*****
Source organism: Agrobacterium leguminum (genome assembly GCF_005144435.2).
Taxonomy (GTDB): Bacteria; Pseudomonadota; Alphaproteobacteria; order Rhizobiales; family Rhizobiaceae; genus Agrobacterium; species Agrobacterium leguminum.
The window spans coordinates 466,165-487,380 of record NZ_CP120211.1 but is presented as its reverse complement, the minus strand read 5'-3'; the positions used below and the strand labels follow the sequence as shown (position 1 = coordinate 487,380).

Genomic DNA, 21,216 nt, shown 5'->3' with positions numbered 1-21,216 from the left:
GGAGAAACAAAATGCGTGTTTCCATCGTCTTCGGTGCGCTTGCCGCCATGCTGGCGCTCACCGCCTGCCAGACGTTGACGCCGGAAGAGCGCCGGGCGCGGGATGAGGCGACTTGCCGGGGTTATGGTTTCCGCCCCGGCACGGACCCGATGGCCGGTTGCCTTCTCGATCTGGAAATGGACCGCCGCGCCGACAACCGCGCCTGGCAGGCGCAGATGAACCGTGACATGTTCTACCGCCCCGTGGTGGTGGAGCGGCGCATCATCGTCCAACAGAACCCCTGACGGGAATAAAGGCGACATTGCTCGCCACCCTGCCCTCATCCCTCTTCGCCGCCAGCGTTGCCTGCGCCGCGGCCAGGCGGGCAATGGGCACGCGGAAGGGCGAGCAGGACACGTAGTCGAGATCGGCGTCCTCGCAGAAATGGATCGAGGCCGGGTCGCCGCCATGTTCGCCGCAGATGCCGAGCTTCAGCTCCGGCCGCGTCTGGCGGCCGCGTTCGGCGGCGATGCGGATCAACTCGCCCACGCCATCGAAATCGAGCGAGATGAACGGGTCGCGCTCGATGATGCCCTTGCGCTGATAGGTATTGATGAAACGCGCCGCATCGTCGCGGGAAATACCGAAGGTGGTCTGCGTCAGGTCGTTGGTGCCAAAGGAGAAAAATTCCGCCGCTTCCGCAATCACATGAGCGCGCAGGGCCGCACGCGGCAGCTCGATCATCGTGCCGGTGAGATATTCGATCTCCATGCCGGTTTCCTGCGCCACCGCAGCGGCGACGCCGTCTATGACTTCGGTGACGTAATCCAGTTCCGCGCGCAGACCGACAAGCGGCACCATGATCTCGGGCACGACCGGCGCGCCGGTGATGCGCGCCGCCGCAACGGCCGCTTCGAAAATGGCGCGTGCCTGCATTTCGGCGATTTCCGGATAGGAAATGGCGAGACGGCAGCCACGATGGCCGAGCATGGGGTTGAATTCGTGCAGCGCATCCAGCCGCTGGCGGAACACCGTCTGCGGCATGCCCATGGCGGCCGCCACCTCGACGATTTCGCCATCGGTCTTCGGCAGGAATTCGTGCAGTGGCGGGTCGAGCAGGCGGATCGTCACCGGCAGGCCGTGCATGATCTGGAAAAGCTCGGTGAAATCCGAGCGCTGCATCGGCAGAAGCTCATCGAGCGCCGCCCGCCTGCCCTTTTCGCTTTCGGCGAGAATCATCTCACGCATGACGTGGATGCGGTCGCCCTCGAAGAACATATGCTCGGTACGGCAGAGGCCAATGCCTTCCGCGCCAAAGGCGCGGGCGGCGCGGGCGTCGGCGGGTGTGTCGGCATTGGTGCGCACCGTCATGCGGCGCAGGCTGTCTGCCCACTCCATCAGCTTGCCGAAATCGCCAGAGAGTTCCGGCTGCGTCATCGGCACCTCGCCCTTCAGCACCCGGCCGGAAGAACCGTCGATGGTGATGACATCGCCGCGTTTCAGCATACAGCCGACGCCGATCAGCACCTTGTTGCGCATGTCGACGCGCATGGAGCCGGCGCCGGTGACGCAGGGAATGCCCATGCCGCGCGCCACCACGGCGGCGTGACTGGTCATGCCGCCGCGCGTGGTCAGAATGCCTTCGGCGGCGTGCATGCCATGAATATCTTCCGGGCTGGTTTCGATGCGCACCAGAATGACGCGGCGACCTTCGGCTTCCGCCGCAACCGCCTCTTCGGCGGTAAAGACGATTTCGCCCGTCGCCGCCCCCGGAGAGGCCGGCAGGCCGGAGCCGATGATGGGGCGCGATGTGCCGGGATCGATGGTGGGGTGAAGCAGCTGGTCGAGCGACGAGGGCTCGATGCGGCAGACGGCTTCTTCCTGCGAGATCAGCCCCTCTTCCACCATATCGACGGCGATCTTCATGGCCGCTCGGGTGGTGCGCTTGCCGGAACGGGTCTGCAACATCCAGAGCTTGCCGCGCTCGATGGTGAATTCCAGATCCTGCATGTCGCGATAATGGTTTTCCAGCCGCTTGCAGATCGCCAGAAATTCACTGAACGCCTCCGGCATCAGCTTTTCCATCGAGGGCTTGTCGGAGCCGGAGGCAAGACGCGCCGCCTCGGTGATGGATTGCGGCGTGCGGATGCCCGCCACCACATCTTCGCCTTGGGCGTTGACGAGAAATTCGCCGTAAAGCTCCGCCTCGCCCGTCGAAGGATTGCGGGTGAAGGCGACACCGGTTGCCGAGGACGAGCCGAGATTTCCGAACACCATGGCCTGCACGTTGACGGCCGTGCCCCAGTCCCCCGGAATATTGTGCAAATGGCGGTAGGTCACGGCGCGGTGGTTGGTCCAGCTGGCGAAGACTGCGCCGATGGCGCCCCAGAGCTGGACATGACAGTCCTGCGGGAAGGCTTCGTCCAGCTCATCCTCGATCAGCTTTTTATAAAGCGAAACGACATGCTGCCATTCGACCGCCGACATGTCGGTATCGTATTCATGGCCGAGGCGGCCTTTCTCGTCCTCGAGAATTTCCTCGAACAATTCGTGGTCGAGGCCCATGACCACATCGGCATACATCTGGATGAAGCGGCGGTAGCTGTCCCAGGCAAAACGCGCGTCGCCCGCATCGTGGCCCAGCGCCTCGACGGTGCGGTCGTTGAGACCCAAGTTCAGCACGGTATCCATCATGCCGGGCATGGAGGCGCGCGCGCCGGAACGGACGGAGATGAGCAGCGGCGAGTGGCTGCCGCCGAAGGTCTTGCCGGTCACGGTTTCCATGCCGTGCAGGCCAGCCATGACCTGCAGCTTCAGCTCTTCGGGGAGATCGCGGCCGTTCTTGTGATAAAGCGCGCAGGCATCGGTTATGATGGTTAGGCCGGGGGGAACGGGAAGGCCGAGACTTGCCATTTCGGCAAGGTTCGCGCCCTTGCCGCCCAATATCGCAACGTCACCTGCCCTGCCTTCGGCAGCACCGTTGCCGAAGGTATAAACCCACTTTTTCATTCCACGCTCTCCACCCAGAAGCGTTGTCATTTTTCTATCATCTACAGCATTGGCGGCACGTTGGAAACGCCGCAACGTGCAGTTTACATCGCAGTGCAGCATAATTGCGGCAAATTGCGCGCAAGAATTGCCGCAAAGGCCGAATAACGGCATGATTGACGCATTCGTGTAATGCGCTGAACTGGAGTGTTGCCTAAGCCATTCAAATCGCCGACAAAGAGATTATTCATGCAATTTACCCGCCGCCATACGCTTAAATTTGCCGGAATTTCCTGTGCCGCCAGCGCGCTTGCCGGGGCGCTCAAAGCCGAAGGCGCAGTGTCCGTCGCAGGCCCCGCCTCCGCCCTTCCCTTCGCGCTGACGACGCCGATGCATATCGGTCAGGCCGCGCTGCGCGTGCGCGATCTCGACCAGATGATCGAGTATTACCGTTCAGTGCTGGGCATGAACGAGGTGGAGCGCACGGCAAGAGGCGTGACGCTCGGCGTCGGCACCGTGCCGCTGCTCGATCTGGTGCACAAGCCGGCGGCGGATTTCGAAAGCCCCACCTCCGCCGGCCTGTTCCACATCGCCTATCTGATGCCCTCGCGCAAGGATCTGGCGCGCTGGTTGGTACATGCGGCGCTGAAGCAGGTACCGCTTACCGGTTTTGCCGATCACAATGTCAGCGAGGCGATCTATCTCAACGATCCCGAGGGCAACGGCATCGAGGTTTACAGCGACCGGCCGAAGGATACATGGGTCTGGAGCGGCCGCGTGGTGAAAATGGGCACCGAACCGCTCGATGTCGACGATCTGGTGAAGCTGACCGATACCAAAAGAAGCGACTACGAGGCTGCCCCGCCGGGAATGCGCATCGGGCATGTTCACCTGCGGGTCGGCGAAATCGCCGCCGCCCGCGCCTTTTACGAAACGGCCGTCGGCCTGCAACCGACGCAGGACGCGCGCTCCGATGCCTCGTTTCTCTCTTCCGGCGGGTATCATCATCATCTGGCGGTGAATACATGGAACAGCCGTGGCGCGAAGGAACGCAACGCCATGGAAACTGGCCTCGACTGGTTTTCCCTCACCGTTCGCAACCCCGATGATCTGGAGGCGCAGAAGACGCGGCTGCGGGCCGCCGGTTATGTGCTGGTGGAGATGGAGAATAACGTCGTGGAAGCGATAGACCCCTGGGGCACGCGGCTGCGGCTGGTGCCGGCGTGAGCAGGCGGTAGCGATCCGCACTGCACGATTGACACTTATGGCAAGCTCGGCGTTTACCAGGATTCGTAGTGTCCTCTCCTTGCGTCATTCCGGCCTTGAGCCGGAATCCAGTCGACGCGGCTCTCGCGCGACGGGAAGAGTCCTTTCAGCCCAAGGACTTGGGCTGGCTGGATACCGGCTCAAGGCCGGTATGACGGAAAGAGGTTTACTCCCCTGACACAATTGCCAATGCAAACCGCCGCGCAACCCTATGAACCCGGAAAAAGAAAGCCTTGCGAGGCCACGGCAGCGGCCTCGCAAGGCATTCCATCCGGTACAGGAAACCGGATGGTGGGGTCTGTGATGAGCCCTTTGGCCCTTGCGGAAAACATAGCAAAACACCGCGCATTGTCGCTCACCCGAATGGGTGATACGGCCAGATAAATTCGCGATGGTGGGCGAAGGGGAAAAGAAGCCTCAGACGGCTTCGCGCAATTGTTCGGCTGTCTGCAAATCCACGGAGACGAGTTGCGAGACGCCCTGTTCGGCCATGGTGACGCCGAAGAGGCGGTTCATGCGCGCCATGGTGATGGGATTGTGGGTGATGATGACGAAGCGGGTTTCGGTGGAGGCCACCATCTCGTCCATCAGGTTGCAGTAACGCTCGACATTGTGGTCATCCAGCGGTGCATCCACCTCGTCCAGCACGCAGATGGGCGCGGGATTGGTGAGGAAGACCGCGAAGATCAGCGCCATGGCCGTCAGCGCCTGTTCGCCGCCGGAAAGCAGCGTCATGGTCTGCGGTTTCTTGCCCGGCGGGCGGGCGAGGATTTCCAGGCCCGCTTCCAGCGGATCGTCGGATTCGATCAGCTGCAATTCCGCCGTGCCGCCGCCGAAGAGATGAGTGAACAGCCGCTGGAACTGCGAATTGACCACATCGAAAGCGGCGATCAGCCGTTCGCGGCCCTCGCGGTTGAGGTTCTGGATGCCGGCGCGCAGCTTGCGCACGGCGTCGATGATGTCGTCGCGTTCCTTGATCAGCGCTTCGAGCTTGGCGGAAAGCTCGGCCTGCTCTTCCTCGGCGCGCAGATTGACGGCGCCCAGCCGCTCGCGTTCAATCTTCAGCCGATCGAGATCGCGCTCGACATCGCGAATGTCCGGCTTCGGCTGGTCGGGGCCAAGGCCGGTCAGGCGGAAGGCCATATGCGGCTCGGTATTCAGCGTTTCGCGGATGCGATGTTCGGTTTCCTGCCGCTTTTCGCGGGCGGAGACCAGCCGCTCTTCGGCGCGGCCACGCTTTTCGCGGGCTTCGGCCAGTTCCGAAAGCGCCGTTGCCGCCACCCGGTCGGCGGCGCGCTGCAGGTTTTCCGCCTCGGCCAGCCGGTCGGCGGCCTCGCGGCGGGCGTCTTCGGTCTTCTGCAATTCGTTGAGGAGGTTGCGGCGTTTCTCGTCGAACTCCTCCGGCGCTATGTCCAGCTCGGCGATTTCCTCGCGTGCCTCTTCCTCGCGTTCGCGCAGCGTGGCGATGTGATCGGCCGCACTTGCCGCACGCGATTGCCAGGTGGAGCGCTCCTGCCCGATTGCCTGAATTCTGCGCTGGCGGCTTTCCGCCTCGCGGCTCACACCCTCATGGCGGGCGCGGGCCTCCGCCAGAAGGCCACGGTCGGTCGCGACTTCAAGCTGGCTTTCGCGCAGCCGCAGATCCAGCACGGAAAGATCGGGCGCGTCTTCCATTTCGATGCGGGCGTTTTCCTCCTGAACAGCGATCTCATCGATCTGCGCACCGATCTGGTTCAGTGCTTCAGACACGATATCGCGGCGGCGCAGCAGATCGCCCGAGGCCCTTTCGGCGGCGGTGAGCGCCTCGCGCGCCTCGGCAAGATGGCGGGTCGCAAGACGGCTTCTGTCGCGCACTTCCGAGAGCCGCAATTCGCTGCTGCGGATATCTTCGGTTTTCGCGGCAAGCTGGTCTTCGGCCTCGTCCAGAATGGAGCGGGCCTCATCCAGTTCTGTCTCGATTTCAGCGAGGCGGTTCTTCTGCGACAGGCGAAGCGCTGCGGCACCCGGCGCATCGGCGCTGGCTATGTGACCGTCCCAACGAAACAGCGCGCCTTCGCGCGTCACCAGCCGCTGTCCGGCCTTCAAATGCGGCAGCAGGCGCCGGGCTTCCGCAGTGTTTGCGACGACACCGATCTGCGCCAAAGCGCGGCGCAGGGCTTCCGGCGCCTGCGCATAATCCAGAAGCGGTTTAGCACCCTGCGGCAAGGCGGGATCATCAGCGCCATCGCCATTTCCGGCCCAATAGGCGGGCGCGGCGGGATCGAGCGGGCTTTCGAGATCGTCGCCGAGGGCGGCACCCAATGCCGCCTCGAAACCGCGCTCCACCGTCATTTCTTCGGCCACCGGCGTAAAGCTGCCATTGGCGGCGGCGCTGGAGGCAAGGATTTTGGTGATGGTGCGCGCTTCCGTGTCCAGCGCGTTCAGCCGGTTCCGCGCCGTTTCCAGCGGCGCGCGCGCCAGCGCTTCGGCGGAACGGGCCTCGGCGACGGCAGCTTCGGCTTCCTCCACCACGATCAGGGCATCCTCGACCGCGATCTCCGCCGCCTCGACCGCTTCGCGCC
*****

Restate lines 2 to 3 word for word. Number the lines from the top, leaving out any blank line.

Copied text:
Taxonomy (GTDB): Bacteria; Pseudomonadota; Alphaproteobacteria; order Rhizobiales; family Rhizobiaceae; genus Agrobacterium; species Agrobacterium leguminum.
The window spans coordinates 466,165-487,380 of record NZ_CP120211.1 but is presented as its reverse complement, the minus strand read 5'-3'; the positions used below and the strand labels follow the sequence as shown (position 1 = coordinate 487,380).